Much has been made lately of Republican 10th Congressional District candidate Mike Collins' purported effort to win Democratic votes in the July 22 runoff with Jody Hice. Tim Bryant addressed it on his 1340 AM radio show last week, and Erick Erickson of the influential conservative blog redstate.com has attacked Collins for it as well.
"We are on the brink of losing our country, and Democrats are happy to push us over the edge," Hice said in an email to supporters last week. "That is why they are trying to steal this election. They want a Republican who will accommodate the liberal agenda in Washington, and Mike Collins will be that Republican."
Hice repeated the charge during the Atlanta Press Club debate televised on Georgia Public Broadcasting yesterday.
I smell a red herring. Collins spokesman Brandon Phillips denied that the campaign sent letters to Democrats urging them to vote for Collins and said the campaign is more worried about Democrats supporting Hice; after all, it's easier to raise money off an extremist.
Disturbingly, Phillips said Friday that I was the first reporter who'd called to ask about this controversy.
"Are there Democrats out there who are maybe going to vote against [Hice]?" Phillips said. "I don't know. Probably. There's nothing we can do about it. But we're certainly not doing what they did in Mississippi."
That's a reference to Republican Sen. Thad Cochran turning out black Democrats to beat tea party challenger Chris McDaniel. Cochran's tactic worked, but it outraged tea partiers to such an extent that it makes more sense for Hice to have sent those letters so he could attack Collins than for Collins to try to drum up Democratic votes. And Hice—who's stooped to attacking Collins' father Mac, a former congressman—seems desperate enough to pull such a stunt.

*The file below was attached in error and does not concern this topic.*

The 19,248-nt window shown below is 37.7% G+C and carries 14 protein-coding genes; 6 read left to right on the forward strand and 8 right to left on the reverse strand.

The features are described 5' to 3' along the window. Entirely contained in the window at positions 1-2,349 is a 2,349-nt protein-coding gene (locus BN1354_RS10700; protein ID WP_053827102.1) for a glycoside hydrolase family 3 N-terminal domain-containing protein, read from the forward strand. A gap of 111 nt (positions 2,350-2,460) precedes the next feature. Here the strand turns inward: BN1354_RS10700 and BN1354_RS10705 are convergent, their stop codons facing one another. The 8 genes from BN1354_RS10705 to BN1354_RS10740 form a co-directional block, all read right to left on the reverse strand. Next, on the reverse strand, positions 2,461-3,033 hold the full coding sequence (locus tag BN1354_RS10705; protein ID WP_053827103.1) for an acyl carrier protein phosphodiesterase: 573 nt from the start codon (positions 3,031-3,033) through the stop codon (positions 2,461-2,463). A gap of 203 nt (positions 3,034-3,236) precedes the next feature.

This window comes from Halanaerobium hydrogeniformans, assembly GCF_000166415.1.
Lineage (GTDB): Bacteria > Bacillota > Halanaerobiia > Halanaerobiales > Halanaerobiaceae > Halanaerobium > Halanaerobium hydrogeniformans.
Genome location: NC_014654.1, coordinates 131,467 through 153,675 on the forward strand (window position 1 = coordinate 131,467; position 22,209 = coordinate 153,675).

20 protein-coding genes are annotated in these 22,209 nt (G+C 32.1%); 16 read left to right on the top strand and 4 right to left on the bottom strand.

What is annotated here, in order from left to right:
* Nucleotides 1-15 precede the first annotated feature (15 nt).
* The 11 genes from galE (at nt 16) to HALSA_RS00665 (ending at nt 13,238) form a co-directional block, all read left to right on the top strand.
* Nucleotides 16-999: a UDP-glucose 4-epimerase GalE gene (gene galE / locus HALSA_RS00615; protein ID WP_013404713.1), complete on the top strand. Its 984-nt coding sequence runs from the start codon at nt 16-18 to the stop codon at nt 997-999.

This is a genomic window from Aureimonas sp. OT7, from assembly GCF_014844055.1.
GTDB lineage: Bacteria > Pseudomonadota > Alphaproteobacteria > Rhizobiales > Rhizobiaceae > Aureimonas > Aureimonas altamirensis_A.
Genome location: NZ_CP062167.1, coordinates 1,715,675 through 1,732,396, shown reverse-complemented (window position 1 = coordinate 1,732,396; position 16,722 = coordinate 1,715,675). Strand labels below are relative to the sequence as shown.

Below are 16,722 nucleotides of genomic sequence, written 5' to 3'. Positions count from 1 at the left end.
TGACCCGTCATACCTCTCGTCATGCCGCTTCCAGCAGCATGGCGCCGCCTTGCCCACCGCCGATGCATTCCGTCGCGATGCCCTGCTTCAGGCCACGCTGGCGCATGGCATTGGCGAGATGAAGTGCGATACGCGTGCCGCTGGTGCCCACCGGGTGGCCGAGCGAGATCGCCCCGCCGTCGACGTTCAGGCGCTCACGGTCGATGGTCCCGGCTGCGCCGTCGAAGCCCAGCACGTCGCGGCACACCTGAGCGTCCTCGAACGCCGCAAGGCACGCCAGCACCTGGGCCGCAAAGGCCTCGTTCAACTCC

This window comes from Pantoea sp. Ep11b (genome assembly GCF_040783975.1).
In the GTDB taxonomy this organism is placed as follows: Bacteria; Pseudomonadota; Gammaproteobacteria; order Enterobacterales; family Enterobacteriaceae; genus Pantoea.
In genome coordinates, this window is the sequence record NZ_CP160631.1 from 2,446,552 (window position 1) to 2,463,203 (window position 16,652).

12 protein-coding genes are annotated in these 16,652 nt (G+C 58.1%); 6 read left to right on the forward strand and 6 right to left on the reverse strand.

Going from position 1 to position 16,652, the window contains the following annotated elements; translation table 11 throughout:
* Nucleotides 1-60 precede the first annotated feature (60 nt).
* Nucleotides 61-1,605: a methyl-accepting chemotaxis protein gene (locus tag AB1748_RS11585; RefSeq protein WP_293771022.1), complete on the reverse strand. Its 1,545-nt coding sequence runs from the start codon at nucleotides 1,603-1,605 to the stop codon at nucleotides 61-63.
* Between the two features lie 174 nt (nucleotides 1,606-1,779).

The letter doesn't say who paid for it. If it were Democrats, they'd probably own up to it, as they did when they backed Regina Quick over then-state Rep. Doug McKillip in a GOP showdown last year. Then again, there was no Democrat in that race; this time, Ken Dious will face the Hice-Collins winner in November, making it unlikely Democrats would get involved. In fact, Hice would be easier to beat, although Dious stands virtually no chance either way.